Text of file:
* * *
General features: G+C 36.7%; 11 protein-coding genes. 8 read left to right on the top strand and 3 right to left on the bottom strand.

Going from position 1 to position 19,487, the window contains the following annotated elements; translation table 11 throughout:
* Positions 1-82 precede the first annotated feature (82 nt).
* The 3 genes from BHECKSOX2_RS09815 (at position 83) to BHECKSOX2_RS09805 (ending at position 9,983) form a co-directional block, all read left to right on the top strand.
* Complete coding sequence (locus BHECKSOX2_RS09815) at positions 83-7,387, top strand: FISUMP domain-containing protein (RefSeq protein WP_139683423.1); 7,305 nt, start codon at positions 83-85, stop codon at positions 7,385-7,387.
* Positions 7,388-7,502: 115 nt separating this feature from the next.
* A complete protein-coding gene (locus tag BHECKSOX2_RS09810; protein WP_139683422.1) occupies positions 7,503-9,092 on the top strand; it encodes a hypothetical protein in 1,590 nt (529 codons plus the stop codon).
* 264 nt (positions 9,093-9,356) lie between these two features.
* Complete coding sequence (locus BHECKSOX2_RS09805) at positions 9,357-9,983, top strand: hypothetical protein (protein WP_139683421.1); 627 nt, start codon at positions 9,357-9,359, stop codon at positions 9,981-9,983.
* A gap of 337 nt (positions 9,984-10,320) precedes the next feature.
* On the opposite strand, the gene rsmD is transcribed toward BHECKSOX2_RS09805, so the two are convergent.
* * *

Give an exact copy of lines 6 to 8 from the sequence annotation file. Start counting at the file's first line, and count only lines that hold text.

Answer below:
* Positions 7,388-7,502: 115 nt separating this feature from the next.
* A complete protein-coding gene (locus tag BHECKSOX2_RS09810; protein WP_139683422.1) occupies positions 7,503-9,092 on the top strand; it encodes a hypothetical protein in 1,590 nt (529 codons plus the stop codon).
* 264 nt (positions 9,093-9,356) lie between these two features.